Tuesday, August 17, 2010

Good Form, Or Running Without Using Your Arms - Sports Science

We had a beautiful, mild, but sunny evening, last night, perfect for trying out one of the experiments from Bobby Mercer's The Leaping, Sliding, Sprinting, Riding, Science Book: 50 Super Sports Science Activities. You have to like that title. Just repeating it is a workout.

As you might imagine, the book is full of sports fun, and the science behind it. Like, did you know, for instance, that pumping your arms while you run, increases the length of your stride, and thereby your speed? I did, because of that one high school semester, when we moved back to Colorado, and I stupidly joined the track team (at 6,000 ft), but my children did not.

To demonstrate this phenomenon to them, I took Mercer's advice, and had them take turns, timing each other, running between two points on a path (a nice smooth path, with nothing to trip on). First, they ran with their arms tied to their sides.

Then, they ran the same distance, being timed again, but with their arms free to pump.

And, sure enough, they ran faster with their arms free. According to Mercer, how fast you run, has to do with your stride frequency (a matter of conditioning), and your stride length (which has to do with proper form). Pumping your arms while running, lengthens your stride, because as you drive your elbow up, it causes your knee to lift higher. When your knee lifts higher, it takes your foot longer to come back to the ground, lengthening your stride.

Having moved from near sea level, to the mountains, back in my high school days, I spent more time on the track team, gasping for breath, than worrying about my stride. But, maybe knowing the science behind it, will give the children one more advantage, I didn't have.

It's great to be a homeschooler.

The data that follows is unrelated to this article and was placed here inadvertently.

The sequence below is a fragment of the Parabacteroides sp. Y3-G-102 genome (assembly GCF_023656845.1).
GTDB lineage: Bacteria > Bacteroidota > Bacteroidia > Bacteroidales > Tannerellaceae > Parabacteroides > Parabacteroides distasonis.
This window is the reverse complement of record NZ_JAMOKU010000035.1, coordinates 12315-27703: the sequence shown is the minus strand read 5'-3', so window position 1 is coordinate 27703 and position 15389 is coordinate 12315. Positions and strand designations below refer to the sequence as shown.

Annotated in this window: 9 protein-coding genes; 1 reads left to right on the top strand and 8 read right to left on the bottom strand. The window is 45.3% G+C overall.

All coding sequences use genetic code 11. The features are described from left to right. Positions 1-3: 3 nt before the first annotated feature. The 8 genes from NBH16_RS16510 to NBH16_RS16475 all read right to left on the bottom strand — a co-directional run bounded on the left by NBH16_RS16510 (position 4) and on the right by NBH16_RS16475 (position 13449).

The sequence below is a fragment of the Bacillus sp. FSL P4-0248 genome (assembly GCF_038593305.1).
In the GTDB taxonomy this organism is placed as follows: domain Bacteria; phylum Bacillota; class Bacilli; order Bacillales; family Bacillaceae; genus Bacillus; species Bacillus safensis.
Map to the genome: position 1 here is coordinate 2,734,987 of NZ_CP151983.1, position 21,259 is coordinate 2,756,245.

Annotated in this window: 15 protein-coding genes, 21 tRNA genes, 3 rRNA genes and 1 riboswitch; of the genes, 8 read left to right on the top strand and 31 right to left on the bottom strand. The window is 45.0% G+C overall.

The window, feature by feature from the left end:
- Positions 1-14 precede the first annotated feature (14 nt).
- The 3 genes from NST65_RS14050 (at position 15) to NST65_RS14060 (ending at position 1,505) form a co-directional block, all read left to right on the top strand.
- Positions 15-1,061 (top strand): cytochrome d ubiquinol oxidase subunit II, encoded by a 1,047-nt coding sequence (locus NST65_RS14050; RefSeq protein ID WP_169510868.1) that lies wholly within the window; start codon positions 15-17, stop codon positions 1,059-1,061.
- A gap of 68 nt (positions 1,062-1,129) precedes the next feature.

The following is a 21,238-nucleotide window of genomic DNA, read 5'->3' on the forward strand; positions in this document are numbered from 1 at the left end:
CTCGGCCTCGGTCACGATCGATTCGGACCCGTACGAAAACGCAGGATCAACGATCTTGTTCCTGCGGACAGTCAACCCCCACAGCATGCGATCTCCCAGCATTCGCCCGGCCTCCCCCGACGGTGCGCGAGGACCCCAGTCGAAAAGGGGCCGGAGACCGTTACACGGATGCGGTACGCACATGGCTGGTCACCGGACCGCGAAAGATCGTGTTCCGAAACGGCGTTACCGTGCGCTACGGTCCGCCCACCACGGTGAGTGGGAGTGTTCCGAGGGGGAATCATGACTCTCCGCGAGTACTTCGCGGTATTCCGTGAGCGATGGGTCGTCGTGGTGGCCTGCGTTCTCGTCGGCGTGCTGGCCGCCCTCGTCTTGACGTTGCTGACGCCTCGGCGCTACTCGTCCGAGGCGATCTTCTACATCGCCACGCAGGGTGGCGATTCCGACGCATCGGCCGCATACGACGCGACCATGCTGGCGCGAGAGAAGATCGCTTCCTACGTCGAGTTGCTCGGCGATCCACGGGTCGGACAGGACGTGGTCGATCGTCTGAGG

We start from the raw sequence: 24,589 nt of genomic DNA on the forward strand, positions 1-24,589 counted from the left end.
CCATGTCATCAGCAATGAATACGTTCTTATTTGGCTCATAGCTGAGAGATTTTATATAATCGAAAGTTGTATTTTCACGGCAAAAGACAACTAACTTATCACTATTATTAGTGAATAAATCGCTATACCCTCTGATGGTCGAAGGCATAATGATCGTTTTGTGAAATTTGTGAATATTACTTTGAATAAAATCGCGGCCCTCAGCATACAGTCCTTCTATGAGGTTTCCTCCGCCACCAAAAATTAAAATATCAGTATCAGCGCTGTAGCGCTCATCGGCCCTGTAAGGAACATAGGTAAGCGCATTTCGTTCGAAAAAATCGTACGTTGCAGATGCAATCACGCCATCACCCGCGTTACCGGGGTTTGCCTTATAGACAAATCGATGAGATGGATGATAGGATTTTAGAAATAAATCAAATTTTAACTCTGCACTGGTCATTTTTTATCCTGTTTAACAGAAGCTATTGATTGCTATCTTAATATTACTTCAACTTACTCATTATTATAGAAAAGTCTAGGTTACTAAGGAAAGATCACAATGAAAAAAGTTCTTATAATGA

Christy Killoran said...

I can't imagine running in the mountains. I know that a lot of professional runners move to the mountains to increase their endurance, stamina, etc. and make themselves better overall runners. Fascinating stuff. I can't run around the block in MA without gasping for breath. Sigh.

Anyway, did you also count this as PE? Great experiment.

Ticia said...

I actually do remember that from junior high PE. That and making fists is detrimental to running fast.

Valerie @ Inner Child Fun said...

Running in the mountains -- Yikes! This looks like a great experiment to try... great idea!

Natalie PlanetSmarty said...

I like the experiment, and I remember my first hiking in Colorado - yikes! I have never given much thought to altitude until I experienced its effects first hand.

Unknown said...

Oh, this is a book I MUST have! My Little Wild Man NEEDS daily P.E., and tying Science into it would just be an added bonus!

Annette W. said...


Lady Chadwick said...

We did this last night! Had some company over and they had a great time. After we did the basic no arms vs arms, they had to try all sorts of other ways to see what made a difference (arms on heads, arms at sides, arms behind back.)

So glad you posted this silly fun science.